The casting is first-rate. Affleck adeptly balances Nick’s jock-ish “homecoming king” likeability with the deep, troubling doubts that swirl around his character and his motives. Although she’s appeared in numerous other movies, this is absolutely Pike’s breakthrough; Amy is a complex, complicated character, one that you’ll remember long after the movie is over—and so will, in all likelihood, voters for next year’s Academy Awards. Tyler Perry is terrific as the big-city, top-dollar defense attorney Nick hires to take his case. TV and Broadway actress Carrie Coon brings both heat and heart to the role of Nick’s twin sister, drawn into the vortex of small-town news gone national. Neil Patrick Harris and Scoot McNairy appear as two of Amy’s old flames, both of whom may have gotten a little too close to the fire. Sela Ward and Missi Pyle play TV mavens who fan the media feeding frenzy.


Tyler Perry is terrific as a top-dollar defense attorney.

The tone of the movie—the look, the pace and the music (by Nine Inch Nails front man Trent Reznor) mirrors the material: Dark, creepy, ominous, unsettling, cold. If you’re one of the six million people who’ve read Flynn’s book, you’ll know where everything’s headed (mostly) before it gets there. But if you haven’t, you’ll be swept away in the masterfully crafted brew of mind-bending misdirection, outright lies, psychotic scheming, and detailed criminal procedural that will keep you guessing right up until the end.

This isn’t a snuggle-up movie by a long shot, and its bleak view of marriage—and what might be going on beneath its seemingly placid surface—won’t send date-night couples home feeling warm and fuzzy. In an early scene, Nick and his sister play an old board game from their childhood, The Game of Life, as they discuss Nick’s upcoming anniversary—which, as he’s about to discover, won’t play out quite the way he’s planned.

In Gone Girl’s game of life, there aren’t any winners, only players playing each other in a toxic, brilliantly twisted endurance match from which no one emerges unscathed.

-Neil Pond, Parade & American Profile magazines

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Texts on a Plane

Liam Neeson kicks butt at 30,000 feet

Photography By Myles Aronowitz


Starring Liam Neeson & Julianne Moore

Directed by Juane Collet-Serra


His name may not have the same action-hero ring as “Willis,” “Norris” or “Stallone,” but 61-year-old Liam Neeson has carved a pretty successful niche for himself a one-man kick-butt machine.

Those other stars might have more brawn, but the “everyman” personas of Neeson’s characters, pushed to their limits physically and psychologically but always finding ways to overcome, connected with audiences in movies like the 2008 revenge thriller Taken, its sequel, and Unknown.

5688_FPT_00074R.JPG_cmykNow, working again with Unknown director Juane Collet-Serra, Neeson stars in Non-Stop as a stressed-out federal air marshal on a six-hour transatlantic flight, once more a rumpled, crumpled underdog, this time grappling with a plane-full of life-or-death stakes high above the clouds. Just after take-off, his character, Bill Marks, gets a cryptic cell-phone message: Unless he arranges for an immediate transfer of $150 million dollars, people on the plane will begin to die, one at a time.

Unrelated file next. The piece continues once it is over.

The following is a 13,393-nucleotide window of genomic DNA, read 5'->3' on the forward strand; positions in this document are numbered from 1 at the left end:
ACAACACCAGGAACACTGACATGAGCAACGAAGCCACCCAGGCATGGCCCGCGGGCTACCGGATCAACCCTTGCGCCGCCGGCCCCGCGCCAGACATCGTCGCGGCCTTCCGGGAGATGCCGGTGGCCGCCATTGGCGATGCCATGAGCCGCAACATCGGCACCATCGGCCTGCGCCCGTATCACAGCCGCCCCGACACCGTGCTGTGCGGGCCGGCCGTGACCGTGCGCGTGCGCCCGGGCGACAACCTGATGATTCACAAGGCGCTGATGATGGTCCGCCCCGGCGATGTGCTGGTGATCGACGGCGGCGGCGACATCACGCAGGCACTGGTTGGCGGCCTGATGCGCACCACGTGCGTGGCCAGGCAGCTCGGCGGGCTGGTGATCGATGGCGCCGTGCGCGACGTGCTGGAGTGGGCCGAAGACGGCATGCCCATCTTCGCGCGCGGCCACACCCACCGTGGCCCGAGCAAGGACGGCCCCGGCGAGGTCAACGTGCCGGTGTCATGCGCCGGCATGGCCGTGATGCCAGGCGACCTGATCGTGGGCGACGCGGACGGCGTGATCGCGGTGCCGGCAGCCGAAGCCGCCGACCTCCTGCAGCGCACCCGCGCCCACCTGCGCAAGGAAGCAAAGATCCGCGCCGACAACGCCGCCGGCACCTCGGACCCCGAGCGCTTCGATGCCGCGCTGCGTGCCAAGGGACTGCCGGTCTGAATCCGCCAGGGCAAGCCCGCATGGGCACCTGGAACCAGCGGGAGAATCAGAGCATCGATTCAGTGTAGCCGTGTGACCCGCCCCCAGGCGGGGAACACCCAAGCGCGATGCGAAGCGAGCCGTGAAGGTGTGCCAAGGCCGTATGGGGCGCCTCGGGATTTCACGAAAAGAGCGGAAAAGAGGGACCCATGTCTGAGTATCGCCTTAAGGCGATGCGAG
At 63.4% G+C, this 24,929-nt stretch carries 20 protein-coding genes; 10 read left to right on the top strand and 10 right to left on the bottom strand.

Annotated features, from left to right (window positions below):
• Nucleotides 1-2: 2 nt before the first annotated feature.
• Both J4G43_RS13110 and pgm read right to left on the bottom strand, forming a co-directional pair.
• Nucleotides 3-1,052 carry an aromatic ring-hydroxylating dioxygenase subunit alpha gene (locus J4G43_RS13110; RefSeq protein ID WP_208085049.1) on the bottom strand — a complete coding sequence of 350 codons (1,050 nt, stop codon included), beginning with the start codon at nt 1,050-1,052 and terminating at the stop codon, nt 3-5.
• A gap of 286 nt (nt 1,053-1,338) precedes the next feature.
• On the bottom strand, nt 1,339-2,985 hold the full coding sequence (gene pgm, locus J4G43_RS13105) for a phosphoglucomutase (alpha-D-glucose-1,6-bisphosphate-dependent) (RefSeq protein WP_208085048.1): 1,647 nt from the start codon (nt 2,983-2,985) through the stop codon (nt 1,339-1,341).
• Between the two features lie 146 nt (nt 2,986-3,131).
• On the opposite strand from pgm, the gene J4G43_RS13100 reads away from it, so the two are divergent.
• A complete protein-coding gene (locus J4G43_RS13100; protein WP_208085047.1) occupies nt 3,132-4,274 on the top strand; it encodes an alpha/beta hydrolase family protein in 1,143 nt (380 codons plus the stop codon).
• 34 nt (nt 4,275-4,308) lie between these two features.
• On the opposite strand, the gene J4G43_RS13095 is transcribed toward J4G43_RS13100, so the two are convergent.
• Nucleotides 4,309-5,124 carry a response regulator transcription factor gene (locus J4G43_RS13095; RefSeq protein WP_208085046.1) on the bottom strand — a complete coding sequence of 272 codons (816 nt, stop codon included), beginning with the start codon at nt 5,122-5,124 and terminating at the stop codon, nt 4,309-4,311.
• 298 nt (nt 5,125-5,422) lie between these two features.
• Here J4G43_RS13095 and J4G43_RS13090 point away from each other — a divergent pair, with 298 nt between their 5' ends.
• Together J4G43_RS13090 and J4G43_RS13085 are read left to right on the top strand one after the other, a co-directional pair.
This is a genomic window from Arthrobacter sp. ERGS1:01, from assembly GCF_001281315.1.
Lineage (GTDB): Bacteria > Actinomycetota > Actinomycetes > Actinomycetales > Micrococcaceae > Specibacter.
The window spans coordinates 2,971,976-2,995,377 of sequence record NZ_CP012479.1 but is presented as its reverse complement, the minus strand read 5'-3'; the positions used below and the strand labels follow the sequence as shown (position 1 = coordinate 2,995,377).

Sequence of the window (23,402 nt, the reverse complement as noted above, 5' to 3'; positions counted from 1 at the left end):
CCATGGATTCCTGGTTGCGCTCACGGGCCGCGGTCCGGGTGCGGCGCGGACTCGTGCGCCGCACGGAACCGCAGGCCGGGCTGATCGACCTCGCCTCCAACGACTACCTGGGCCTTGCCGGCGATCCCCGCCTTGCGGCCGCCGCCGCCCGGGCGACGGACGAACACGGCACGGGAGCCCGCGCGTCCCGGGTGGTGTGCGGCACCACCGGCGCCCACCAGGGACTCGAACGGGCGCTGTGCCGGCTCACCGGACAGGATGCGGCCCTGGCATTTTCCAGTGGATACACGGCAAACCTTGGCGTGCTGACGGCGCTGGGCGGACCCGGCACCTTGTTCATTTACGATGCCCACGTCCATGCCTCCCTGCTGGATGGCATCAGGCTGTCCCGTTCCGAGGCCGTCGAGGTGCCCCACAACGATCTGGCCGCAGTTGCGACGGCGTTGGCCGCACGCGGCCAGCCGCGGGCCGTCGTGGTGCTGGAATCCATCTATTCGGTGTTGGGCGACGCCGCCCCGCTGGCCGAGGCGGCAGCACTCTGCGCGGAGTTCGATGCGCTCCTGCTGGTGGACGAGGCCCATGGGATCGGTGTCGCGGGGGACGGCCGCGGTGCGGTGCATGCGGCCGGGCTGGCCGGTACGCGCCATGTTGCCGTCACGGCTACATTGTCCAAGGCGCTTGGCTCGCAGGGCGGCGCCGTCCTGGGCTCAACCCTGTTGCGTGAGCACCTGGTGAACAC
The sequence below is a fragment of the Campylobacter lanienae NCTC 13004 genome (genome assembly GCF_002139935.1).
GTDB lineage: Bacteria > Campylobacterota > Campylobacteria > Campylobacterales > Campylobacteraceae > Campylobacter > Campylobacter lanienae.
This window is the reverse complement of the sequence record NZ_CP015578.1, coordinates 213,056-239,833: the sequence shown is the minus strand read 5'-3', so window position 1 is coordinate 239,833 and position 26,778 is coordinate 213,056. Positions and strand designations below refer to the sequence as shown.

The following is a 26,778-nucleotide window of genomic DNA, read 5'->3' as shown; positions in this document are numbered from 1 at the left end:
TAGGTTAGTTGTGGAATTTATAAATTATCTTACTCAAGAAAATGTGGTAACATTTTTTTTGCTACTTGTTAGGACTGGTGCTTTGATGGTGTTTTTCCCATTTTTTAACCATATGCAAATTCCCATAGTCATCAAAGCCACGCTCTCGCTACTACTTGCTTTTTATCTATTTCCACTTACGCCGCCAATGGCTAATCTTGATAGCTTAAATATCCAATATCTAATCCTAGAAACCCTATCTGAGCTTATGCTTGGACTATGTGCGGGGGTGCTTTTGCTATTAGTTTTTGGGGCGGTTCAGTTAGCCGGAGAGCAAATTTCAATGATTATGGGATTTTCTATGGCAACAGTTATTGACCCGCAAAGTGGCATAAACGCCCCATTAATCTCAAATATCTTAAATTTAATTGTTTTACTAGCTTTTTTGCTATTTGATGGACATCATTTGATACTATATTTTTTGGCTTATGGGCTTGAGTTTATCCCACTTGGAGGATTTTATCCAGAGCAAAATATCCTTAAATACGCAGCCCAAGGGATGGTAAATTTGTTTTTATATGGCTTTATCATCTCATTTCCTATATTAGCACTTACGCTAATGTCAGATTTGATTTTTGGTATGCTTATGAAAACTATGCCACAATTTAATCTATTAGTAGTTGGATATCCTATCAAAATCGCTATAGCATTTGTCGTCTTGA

And eventually, something even more catastrophic will happen—and it’s all been rigged to look like Marks did it.

Who sent the message, and others that follow, taunting Marks, spelling out the devious details? It’s obviously someone else on the flight, someone who knows him—and the heavy emotional baggage he’s carrying. Everyone becomes a suspect, and the guessing game is part of what keeps the movie—otherwise contained in the closed, confined space of the airliner—moving along at a brisk, breathless clip.


Lupita N’yongo, who received a supporting actress Oscar for her role in “12 Years a Slave,” plays a flight attendant.

No one is above suspicion, including Marks’ overly (?) friendly seatmate (Julianne Moore); two flight attendants (Michelle Dockery, who plays Lady Mary Crawley on  Downton Abbey, and Oscar-winning Lupita N’Yongo from 12 Years a Slave); a Middle Eastern-looking doctor who practically has “TERRORIST” stamped on his kafi; a mild-mannered school teacher (Scoot McNairy); and a computer programmer (Nate Parker).

There are twists, turns, some cheesy laughs, a serious tussle in the lavatory, a murder by improvised peashooter, and a rip-roarin’ finish that had one woman seated behind me whooping, gasping and hollering “Save the baby!!!”

The specter of 9/11 hangs over the plot in more ways than one, but this isn’t a movie with much of an agenda beyond being a high-flying, B-grade thrill ride that takes you up, shakes you up and sets you back down when it’s over.

So don’t’ buy a ticket to Non-Stop looking for award-winning performances or a profound message (although it clumsily, hurriedly tries to tag one on at the end). As the captain tells Marks at one point, just sit back, buckle up and “Enjoy your flight”!

—Neil Pond, American Profile Magazine